Medicare Supplements, also known as Medigap, is health insurance sold by private health insurers. The plans are designed to be paired with Original Medicare (Medicare Part A and Part B) to fill in the gaps left behind by Medicare, such as deductibles, coinsurance, and copays. Many Medicare beneficiaries like Medigap because it helps protect them from high medical expenses.
Read on to learn how Medicare Supplement plans work.
How Medicare Supplement Plans Work
You can’t purchase this plan unless you are already enrolled in Original Medicare. Medicare Supplement plans are sold by private insurance companies approved by Medicare, with up to 10 plans available for Medicare beneficiaries in most states. The Medicare Supplement plans are labeled as A, B, C, D, F, G, K, L, M, and N. The plans vary in their coverage and have different levels of coverage for the following benefits listed below:
- Medicare Part A deductible
- Medicare Part A hospital coinsurance
- Medicare Part B copayment or coinsurance
- The first three pints of blood
- Medicare Part A hospice care copayment or coinsurance
- Skilled nursing facility care coinsurance
- Medicare Part B deductible
- Medicare Part B excess charges
- Foreign travel emergencies
Even though the plans are sold by private insurance companies, the policies are standardized. For instance, a Medicare Supplement Plan N in California provides the same coverage as a Medicare Supplement Plan N right here in Texas – the only difference will be the insurance company and the plan’s pricing.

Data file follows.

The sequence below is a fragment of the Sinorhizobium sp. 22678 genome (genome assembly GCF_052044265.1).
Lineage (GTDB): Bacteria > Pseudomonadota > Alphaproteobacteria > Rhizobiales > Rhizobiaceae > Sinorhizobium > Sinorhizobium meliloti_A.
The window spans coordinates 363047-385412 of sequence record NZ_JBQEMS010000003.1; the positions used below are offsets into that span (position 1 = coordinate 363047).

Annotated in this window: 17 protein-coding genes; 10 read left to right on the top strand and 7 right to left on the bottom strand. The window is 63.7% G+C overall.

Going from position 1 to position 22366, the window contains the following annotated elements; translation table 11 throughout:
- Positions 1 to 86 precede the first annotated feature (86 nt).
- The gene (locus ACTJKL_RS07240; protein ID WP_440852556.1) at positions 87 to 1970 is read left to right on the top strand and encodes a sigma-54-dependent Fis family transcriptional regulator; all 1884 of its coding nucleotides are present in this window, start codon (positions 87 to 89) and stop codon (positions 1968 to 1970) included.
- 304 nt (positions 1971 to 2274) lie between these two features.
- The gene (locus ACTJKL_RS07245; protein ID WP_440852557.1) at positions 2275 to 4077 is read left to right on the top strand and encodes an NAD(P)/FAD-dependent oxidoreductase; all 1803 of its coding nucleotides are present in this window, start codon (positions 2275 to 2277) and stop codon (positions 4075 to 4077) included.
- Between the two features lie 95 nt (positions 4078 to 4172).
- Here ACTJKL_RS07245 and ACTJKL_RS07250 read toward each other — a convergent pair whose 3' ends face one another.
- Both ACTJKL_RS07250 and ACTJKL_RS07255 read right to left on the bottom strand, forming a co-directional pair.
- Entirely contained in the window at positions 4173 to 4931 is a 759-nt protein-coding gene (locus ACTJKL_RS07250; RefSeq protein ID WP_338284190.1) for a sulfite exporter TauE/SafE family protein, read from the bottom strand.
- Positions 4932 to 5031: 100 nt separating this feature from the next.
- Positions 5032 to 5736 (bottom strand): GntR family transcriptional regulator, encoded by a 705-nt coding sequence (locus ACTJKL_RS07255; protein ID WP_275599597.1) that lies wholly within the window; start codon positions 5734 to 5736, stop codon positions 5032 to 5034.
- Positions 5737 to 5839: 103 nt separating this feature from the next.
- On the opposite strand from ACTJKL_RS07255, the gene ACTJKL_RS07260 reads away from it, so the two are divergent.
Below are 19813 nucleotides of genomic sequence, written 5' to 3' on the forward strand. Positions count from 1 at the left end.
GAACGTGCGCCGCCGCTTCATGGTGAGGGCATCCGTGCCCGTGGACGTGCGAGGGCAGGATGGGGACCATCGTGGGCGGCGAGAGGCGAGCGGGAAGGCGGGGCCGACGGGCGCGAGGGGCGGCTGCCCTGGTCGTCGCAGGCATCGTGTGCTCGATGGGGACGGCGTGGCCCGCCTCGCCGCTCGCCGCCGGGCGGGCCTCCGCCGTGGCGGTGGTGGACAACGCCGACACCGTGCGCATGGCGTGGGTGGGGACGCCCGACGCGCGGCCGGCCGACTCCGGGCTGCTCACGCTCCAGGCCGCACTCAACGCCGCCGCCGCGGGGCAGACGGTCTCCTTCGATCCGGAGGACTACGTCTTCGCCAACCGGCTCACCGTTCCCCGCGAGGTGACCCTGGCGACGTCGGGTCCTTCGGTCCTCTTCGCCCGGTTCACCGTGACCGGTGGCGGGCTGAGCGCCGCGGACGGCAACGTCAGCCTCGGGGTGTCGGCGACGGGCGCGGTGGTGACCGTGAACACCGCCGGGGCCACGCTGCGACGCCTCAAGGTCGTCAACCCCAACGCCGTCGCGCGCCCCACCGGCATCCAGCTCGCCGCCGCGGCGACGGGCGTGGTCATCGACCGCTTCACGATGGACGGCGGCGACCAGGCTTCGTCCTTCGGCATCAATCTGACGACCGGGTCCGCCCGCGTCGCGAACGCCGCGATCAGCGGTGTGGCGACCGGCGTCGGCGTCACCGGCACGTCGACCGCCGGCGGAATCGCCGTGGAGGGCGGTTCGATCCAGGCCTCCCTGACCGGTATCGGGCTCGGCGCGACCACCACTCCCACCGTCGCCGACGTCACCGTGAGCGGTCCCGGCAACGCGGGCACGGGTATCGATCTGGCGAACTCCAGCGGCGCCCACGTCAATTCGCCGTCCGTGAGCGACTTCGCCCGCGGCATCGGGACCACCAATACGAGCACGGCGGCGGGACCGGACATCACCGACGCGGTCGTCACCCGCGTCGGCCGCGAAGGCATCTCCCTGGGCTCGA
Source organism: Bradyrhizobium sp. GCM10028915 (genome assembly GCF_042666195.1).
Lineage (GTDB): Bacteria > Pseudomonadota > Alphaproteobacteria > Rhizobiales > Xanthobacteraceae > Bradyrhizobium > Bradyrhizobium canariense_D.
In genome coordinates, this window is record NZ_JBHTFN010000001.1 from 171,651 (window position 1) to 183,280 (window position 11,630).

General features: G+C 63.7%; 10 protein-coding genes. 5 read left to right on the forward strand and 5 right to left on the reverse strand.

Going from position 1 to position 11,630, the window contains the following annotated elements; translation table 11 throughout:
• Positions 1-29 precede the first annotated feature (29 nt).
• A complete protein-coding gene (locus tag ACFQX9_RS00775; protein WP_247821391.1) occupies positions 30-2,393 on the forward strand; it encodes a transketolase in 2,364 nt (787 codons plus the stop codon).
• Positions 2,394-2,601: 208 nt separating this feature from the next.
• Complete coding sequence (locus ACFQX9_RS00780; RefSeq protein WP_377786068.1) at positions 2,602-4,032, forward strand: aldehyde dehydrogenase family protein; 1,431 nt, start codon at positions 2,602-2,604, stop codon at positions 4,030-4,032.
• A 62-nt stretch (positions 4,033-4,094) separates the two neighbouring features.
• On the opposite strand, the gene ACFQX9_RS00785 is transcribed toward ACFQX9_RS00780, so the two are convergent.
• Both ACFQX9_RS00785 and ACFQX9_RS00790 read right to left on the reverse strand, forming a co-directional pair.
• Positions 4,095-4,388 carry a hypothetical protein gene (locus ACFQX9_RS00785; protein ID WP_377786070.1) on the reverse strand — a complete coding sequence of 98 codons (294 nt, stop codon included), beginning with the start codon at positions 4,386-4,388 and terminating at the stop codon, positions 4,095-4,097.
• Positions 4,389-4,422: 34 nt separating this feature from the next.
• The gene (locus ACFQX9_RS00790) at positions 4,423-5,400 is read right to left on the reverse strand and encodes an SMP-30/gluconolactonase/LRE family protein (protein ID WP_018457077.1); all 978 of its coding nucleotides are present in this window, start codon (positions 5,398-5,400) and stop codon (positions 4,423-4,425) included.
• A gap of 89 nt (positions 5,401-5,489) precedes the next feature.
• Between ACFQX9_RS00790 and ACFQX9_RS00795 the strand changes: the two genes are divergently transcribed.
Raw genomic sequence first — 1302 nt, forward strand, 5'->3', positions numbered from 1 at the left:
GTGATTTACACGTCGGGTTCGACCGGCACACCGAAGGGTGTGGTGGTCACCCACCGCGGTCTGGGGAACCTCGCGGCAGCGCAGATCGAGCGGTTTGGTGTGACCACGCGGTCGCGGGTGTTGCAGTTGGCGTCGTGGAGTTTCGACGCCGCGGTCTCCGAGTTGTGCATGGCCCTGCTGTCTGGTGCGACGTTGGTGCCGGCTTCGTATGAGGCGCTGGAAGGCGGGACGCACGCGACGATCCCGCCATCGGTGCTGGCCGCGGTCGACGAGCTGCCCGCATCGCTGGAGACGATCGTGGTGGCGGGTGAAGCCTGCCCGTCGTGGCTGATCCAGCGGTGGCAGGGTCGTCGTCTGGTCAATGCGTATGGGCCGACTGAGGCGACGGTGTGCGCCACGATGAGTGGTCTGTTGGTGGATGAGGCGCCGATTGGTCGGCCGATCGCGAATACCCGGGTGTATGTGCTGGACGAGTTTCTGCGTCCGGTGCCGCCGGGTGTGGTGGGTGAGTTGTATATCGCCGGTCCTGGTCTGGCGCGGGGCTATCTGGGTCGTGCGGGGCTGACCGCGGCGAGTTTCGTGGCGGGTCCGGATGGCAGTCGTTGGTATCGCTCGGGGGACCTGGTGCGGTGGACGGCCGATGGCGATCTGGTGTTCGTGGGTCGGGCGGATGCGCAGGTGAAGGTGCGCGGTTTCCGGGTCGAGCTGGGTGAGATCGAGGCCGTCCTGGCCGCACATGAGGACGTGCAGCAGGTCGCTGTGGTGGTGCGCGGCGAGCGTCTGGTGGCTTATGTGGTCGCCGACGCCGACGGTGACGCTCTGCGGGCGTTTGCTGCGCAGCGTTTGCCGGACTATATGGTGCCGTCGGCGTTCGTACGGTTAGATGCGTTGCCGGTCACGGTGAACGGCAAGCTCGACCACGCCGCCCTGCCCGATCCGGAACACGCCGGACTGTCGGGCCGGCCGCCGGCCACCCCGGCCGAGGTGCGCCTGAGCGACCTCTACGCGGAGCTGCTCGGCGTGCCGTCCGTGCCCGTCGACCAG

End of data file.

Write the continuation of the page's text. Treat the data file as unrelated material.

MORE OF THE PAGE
Note that if you didn’t qualify for Medicare before January 1, 2020, you cannot purchase Medigap Plan C or Plan F. These Medicare Supplement plans are no longer available to new Medicare beneficiaries, but you can keep the plan if you are already enrolled. Also, you cannot buy a Medicare Supplement Plan if you already have coverage through Medicare Advantage. Also, the plans only provide coverage for an individual — not a married couple.
It is also important to know that you have a one-time enrollment (Medicare Supplement Open Enrollment Period) opportunity after you turn 65 and first sign up for Part B to enroll in a Medicare Supplement plan. During this six-month period, you can purchase a Medigap plan and not have to worry about being accepted. This is called a guaranteed issue right. However, suppose you decide not to enroll during this period. In that case, you could be turned down for coverage or charged more and put through medical underwriting.
Nonetheless, once you’re enrolled in a Medicare Supplement plan, you will receive coverage for any Medicare-approved facility. Once you receive your care, Original Medicare will first provide its coverage. After that share is paid, the rest will then be given to your supplement plan. Your supplement plan will cover up to its limits, which could be some, most, or all of the costs, depending on the plan you chose. Then, whatever costs are left over will be up to you to pay.
You are also required to pay a monthly premium for a Medigap plan. You will pay your Medicare Supplement plan separately from any Medicare monthly premium. The costs for a Medigap plan also vary depending on the private insurance companies you got your policy from. However, in general, there are three ways in which Medicare Supplement plans are priced: community-rated, issue-age-rated, and attained-age-rated.
Before making any final decisions regarding Medigap plans, you may want to speak to a Medicare expert at Vic 4 Insurance to compare your options and make sure the plan is affordable. Get in touch with us today!